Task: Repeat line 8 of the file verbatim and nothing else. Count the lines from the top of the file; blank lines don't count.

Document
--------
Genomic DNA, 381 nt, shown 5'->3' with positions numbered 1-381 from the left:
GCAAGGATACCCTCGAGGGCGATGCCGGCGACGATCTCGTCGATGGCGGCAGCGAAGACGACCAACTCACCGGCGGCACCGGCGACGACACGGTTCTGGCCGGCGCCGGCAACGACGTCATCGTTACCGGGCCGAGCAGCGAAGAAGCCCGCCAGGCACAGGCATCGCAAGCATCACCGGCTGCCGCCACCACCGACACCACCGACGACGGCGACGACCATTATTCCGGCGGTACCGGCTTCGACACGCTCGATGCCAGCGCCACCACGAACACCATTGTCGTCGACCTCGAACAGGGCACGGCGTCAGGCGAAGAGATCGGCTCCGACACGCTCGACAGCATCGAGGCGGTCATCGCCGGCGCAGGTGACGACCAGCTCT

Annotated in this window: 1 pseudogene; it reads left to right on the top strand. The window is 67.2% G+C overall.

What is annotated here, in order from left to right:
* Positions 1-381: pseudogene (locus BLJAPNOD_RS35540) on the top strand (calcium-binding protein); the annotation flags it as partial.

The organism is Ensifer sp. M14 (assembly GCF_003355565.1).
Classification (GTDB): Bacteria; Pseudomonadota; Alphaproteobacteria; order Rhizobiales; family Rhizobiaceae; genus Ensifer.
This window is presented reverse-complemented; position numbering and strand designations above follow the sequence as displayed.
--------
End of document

This window is presented reverse-complemented; position numbering and strand designations above follow the sequence as displayed.